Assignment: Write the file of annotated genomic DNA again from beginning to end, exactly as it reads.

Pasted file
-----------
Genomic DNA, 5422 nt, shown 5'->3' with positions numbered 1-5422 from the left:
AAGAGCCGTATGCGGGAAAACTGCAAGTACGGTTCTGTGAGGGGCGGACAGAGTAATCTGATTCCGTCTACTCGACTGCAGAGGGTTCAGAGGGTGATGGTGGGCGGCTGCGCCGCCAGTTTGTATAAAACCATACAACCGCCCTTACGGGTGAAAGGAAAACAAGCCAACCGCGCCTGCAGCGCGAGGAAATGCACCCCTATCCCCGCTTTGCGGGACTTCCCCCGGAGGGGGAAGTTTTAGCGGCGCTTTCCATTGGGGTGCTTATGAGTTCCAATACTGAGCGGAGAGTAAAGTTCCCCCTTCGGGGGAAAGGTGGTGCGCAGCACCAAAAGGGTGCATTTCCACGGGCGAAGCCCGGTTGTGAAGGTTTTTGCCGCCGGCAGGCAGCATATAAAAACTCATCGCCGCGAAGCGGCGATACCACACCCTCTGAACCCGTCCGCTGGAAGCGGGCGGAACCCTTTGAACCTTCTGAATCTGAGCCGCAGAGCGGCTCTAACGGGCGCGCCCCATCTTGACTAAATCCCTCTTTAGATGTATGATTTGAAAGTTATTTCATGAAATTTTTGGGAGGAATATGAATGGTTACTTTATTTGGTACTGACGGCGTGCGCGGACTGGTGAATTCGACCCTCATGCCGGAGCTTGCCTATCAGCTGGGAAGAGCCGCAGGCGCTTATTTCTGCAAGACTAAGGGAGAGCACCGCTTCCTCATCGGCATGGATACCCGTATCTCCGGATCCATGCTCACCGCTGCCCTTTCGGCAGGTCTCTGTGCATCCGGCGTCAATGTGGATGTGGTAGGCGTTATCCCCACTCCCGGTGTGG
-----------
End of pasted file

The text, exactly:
Genomic DNA, 5422 nt, shown 5'->3' with positions numbered 1-5422 from the left:
AAGAGCCGTATGCGGGAAAACTGCAAGTACGGTTCTGTGAGGGGCGGACAGAGTAATCTGATTCCGTCTACTCGACTGCAGAGGGTTCAGAGGGTGATGGTGGGCGGCTGCGCCGCCAGTTTGTATAAAACCATACAACCGCCCTTACGGGTGAAAGGAAAACAAGCCAACCGCGCCTGCAGCGCGAGGAAATGCACCCCTATCCCCGCTTTGCGGGACTTCCCCCGGAGGGGGAAGTTTTAGCGGCGCTTTCCATTGGGGTGCTTATGAGTTCCAATACTGAGCGGAGAGTAAAGTTCCCCCTTCGGGGGAAAGGTGGTGCGCAGCACCAAAAGGGTGCATTTCCACGGGCGAAGCCCGGTTGTGAAGGTTTTTGCCGCCGGCAGGCAGCATATAAAAACTCATCGCCGCGAAGCGGCGATACCACACCCTCTGAACCCGTCCGCTGGAAGCGGGCGGAACCCTTTGAACCTTCTGAATCTGAGCCGCAGAGCGGCTCTAACGGGCGCGCCCCATCTTGACTAAATCCCTCTTTAGATGTATGATTTGAAAGTTATTTCATGAAATTTTTGGGAGGAATATGAATGGTTACTTTATTTGGTACTGACGGCGTGCGCGGACTGGTGAATTCGACCCTCATGCCGGAGCTTGCCTATCAGCTGGGAAGAGCCGCAGGCGCTTATTTCTGCAAGACTAAGGGAGAGCACCGCTTCCTCATCGGCATGGATACCCGTATCTCCGGATCCATGCTCACCGCTGCCCTTTCGGCAGGTCTCTGTGCATCCGGCGTCAATGTGGATGTGGTAGGCGTTATCCCCACTCCCGGTGTGG